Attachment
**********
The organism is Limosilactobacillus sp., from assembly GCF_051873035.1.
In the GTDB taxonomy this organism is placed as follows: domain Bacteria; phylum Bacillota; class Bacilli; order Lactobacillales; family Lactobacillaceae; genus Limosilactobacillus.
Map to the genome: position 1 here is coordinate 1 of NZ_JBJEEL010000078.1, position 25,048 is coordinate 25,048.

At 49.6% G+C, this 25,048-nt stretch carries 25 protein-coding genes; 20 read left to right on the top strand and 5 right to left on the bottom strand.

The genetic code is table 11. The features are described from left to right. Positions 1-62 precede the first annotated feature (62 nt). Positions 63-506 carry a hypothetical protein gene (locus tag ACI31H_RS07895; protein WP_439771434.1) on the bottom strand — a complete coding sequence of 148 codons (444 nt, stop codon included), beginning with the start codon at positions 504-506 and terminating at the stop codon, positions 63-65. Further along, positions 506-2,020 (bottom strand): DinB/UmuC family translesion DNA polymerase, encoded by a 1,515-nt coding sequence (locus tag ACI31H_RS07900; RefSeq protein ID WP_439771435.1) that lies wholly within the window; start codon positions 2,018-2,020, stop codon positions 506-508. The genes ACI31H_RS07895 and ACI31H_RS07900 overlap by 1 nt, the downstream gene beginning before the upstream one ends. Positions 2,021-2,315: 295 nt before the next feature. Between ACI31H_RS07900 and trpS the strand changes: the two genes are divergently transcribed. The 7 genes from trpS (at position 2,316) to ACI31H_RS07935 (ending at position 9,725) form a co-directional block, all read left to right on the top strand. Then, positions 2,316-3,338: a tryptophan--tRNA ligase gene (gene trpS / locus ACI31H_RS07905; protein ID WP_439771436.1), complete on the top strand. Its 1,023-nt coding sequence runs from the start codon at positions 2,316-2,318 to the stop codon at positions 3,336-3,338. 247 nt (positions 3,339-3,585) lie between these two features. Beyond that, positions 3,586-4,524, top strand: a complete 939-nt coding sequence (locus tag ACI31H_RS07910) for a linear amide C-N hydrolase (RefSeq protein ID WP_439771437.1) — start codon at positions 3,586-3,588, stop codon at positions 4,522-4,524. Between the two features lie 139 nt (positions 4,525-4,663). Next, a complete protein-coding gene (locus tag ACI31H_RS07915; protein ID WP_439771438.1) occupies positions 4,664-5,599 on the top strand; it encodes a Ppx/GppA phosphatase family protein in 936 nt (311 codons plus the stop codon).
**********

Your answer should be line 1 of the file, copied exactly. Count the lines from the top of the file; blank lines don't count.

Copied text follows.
The organism is Limosilactobacillus sp., from assembly GCF_051873035.1.